Thursday, June 9, 2011
The following was written Kellie Dunlap, who works as the Government Relations Coordinator at Pioneer Energy and has a master's degree in counter-terrorism and homeland security.
In the last decade, however, the elimination of key individuals within the terrorist network has left Al Qaeda on the defensive, forcing the remaining operatives into hiding and reducing their effectiveness. Furthermore, intelligence gathering and dissemination has improved tremendously since 9/11. Law enforcement officials have thwarted numerous attacks by radical individuals such as the cases involving Bryant Neal Vinas and Najibullah Zazi, two men who, on separate occasions, traveled from the United States to Pakistan, and underwent weapons and explosives training in Al-Qaeda's training camps, but were foiled by the FBI before they were able to carry out their missions.
Yet, while this is good news, it has opened up other security threats. According to Mario Mancuso, the former Deputy Secretary of Defense for Special Operations and Counter-Terrorism during the Bush administration, "my chief worry at the moment is the Saudi and Gulf oilfields." If terrorists were to attack and disable Saudi and Gulf oilfields, America would pay the highest price. Mancuso explains that such an attack would be logistically easier for terrorists to accomplish since the oilfields are in their backyard, and with America relying so heavily on oil exports, their attack would have long reaching effects in several markets.
In Osama bin Laden's 2004 videotaped address, he expressed Al Qaeda's "policy in bleeding America to the point of bankruptcy." This "bleeding" would surely occur if Al-Qaeda were able to successfully wipe out an oil refinery, such as was attempted in 2006 on the Abqaiq oil processing plant in Saudi Arabia which handles nearly two-thirds of Saudi's oil output. Yet an attack would not necessarily have to completely take out an oil processing plant to strike a major blow at the United States. Any attack that inhibited or decreased the flow of the nearly 21 million barrels of oil the US imports every day for a prolonged period would cause economic damage. A sample of this economic damage has been previewed the last couple of months with the rise in oil prices from the turmoil occurring throughout the Middle East.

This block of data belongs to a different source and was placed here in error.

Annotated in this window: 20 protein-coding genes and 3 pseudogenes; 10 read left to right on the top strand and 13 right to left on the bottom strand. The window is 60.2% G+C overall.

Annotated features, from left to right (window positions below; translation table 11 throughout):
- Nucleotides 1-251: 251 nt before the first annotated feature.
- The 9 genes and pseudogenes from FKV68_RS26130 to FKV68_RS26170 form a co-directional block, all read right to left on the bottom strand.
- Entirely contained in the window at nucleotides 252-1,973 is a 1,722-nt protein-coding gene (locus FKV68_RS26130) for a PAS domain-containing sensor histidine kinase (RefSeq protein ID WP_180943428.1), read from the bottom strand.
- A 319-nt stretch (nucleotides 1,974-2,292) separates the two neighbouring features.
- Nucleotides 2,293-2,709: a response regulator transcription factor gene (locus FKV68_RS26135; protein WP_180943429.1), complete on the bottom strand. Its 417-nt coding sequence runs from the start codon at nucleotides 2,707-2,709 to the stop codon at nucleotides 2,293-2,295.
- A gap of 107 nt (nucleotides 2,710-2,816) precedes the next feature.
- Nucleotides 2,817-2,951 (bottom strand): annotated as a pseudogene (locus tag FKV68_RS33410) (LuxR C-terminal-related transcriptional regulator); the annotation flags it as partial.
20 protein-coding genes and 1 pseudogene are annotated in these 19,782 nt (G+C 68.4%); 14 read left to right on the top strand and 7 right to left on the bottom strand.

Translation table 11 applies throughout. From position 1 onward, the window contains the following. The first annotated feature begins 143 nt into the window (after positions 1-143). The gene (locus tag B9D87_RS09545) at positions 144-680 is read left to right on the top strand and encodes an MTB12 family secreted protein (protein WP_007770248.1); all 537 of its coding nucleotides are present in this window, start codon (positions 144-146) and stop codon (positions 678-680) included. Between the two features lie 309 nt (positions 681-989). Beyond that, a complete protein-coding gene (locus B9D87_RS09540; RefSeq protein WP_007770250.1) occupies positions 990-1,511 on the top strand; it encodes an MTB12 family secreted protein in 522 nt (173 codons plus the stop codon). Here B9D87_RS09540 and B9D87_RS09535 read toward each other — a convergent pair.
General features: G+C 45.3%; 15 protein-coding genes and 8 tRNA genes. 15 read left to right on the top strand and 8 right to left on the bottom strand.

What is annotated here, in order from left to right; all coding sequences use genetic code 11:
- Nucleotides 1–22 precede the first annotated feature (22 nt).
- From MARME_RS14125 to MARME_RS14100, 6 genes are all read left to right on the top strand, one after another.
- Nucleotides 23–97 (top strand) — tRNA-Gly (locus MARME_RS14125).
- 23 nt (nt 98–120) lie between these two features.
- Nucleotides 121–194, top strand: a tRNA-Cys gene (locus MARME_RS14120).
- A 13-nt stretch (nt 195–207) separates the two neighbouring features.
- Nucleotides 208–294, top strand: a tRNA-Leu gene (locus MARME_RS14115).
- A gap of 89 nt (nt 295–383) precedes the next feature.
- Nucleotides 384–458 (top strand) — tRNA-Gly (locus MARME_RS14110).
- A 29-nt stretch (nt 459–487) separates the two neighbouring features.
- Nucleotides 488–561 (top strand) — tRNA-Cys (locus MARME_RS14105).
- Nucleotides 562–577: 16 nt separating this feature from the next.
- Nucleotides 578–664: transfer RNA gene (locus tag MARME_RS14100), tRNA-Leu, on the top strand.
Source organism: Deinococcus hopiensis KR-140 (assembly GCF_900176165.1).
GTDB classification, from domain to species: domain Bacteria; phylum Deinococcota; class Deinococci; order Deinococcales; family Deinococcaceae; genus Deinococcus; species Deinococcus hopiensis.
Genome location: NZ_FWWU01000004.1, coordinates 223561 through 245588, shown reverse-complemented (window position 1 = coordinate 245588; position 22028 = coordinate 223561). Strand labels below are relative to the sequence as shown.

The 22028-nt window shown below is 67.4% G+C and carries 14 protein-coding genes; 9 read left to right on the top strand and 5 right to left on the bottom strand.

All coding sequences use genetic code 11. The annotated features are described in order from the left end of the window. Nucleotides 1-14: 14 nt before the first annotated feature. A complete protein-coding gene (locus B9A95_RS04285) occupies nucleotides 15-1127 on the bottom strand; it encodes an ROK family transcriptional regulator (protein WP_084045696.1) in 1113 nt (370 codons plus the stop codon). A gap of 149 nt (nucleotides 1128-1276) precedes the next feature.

It is for this reason that the United States must not only protect itself from acts of terror against its citizens. The US must also find a way to decrease our reliance on the Middle East as a major exporter of our transportation fuel.
On May 3, a bipartisan group of leaders in the House of Representatives, led by Mr. John Shimkus, put forth a bill that seeks to employ existing domestic resources as transportation fuels. The bill is called the Open Fuels Standard Act (OFS), H.R. 1687. This initiative seeks to open the fuel market, so that alternative fuels including methanol, ethanol, biodiesel, compressed natural gas, and electricity can compete with gasoline. The real key here is methanol. Methanol which is known as wood alcohol, can be made from coal, natural gas, biomass and urban trash. The OFS requires that by 2017, 95% of vehicles sold in the U.S. must be either flexible fuel capable of using methanol, ethanol, or gasoline equally well, or has been warranted by the manufacturer to run on an alternative such as natural gas (CNG), electric, hybrid plug-in or biodiesel.
An open fuel standard would allow American motorists to choose their fuel source at the pump based on price and fuel source, rather than the current policy which forces drivers to pay astronomical prices at the pump which then go to fill the coffers of foreign governments, including several governments that are not our allies. By creating competition at the pump, OFS will constrain the price of oil, drastically cutting the ability of OPEC (the Organization of Petroleum Exporting Countries) regimes to tax Americans.
It is only through divesting the Middle East of its power over the U.S. fuel market that we can hope to win the War on Terror. Military attacks against terrorist cells are important, of course, but it is of equal importance that the U.S. actively pursues its energy security with an effective energy policy. The American people should not be forced to spend increasing sums of money at the pump to support Middle Eastern governments and OPEC.
For further reading, see Achieving Energy Victory by Robert Zubrin.